3 bridge industrial emergency rescue team members

Internal Bridge Drone Inspections

To avoid the need for people to enter a confined space or work at height, a drone can be used to conduct a bridge inspection. Not only do drone bridge inspections reduce risk, but they can also save time and money.

A drone pilot can capture all aspect of a space, and after an initial fly through can do further flights to focus on specific areas – and can provide detailed imagery, video and 3D reports. Drone inspections can pick up the smallest cracks, leaks or corrosion is spotted – and enables for maintenance or repair plans, without the need for human entry.

Using a drone to inspect inside a bridge or culvert

Rescue for Bridges On or Near Water

Rescue from water could be require if teams are required to inspect of work on a bridge which is on or above water. The priority in these cases is to prevent a fall into the water and any work should be covered by measures implemented within the working at heigh risk assessment and planning process.

However, if there is a failure, the following should be considered:

  • The body of water in which the person(s) could fall into i.e.
    • Reservoir, pond, lake
    • River, canal which could be fast flowing
    • Oceans
  • The length of the bridge
  • An understanding of where the flow of water moves so that controls can be identified and implemented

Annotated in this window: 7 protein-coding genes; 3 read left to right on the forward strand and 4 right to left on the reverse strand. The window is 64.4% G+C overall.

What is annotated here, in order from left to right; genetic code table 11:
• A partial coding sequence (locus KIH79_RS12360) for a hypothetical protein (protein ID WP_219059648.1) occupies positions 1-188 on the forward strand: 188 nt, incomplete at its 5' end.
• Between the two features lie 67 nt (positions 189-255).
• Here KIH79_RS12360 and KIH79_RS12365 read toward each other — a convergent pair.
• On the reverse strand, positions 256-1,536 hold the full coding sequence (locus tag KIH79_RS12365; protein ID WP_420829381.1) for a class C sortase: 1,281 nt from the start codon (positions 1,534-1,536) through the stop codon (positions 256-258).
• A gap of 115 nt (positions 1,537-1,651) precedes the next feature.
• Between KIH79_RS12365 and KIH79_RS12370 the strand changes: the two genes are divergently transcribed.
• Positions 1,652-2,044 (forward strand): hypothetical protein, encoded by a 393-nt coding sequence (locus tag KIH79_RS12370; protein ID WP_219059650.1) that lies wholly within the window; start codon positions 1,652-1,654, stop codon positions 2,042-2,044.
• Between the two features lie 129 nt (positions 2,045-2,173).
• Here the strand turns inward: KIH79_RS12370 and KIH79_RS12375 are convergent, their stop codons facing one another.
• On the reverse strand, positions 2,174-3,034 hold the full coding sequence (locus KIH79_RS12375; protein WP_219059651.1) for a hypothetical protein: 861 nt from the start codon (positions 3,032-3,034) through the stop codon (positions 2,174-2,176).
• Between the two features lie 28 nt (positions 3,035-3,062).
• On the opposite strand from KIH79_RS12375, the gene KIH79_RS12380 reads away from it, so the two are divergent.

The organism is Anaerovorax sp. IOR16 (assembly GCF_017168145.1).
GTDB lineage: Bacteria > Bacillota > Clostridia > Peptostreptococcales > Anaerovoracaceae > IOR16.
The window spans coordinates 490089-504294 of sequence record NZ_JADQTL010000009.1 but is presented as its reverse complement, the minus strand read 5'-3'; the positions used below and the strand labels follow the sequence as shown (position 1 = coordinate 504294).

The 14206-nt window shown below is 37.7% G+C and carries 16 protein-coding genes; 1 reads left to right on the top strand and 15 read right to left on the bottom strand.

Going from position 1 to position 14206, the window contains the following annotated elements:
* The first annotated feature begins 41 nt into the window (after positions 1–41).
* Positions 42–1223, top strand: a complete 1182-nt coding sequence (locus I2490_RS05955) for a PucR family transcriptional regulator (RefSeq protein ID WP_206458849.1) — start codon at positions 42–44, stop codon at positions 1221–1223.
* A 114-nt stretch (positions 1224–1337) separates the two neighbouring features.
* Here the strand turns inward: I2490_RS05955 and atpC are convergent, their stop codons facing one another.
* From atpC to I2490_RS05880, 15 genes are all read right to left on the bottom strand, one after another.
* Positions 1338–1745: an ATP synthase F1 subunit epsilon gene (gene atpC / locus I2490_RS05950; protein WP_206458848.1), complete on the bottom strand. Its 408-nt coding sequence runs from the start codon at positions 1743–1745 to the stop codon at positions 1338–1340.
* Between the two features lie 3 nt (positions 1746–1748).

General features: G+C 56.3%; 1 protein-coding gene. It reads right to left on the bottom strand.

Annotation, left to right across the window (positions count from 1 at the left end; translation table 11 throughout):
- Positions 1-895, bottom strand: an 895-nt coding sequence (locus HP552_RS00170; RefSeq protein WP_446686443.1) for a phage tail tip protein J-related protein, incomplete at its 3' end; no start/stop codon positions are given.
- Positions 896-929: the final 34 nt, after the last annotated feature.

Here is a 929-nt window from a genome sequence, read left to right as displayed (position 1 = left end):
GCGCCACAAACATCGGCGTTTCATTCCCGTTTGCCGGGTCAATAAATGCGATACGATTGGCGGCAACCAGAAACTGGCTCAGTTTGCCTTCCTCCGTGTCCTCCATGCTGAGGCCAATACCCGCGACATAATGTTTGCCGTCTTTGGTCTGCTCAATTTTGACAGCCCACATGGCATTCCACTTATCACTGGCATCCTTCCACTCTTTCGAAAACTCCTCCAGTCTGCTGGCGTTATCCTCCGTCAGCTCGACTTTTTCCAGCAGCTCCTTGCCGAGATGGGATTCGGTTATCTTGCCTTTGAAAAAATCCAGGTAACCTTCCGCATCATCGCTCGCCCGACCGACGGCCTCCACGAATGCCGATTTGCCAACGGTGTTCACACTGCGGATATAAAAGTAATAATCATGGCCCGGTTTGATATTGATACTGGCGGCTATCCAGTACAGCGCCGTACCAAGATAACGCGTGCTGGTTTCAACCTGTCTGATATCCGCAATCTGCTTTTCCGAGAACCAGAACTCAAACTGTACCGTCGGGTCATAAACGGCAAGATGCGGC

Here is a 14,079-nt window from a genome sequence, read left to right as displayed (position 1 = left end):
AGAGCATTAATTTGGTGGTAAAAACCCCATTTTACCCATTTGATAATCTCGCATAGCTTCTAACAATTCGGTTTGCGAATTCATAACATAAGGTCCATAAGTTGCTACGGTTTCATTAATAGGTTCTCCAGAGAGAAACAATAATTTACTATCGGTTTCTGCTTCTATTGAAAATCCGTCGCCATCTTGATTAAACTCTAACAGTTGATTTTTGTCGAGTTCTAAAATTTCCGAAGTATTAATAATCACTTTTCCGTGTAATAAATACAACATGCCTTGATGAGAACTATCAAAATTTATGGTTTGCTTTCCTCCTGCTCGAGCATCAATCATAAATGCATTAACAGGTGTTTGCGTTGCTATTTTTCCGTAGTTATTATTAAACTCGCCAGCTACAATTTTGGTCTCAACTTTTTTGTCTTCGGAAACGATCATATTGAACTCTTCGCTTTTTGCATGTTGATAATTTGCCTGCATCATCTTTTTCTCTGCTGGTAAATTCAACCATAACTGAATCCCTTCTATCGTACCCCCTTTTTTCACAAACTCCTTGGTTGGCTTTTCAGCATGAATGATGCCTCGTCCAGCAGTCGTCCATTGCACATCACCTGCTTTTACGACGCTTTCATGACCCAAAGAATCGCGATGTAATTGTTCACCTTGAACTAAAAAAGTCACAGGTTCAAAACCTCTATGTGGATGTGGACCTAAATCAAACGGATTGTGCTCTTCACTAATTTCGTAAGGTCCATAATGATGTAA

• Hazards associated with that stretch of water i.e., strainers, submerged objects, floating debris, pollution, biological diseases such as Weil’s disease
  • Depth of the water
  • Identification of safe points within the water
  • If there are any eddies on view which may show that the water is circulating with a possible undertow
  • Is there a designated launch area for the boat
  • Can a rescue be conducted from land rather than from within the water
  • Type of water rescue equipment required i.e., power boat, reach pole, PFD’s, lighting, communication, first aid kits, dry suits, suitable footwear, fuel etc….
  • Weather conditions
  • Personnel – how many working on the bridge, how many water rescue technicians required

Specialist water rescue teams on standby for bridge repair work taking place over water

Industrial Rescue Specialists

MRS Training & Rescue are a leading industrial rescue specialist. Our experts can help you identify and understand the hazards and risks associated with working in bridges during inspection works. 

We can audit the spaces, risk rate the space (high, medium, or low) and highlight any likely problems that may be caused by their entry point and internal design features. Developing a plan with the categorised confined space risks can help prioritise where resources are required, not only for conducting a specific task within the space, but also equipment, manpower and any detailed emergency arrangements required to extract someone who had become incapacitated.

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For media enquiries or any other further information about MRS Training and Rescue, please email headoffice@mrsl.co.uk or call us on 01623 423 777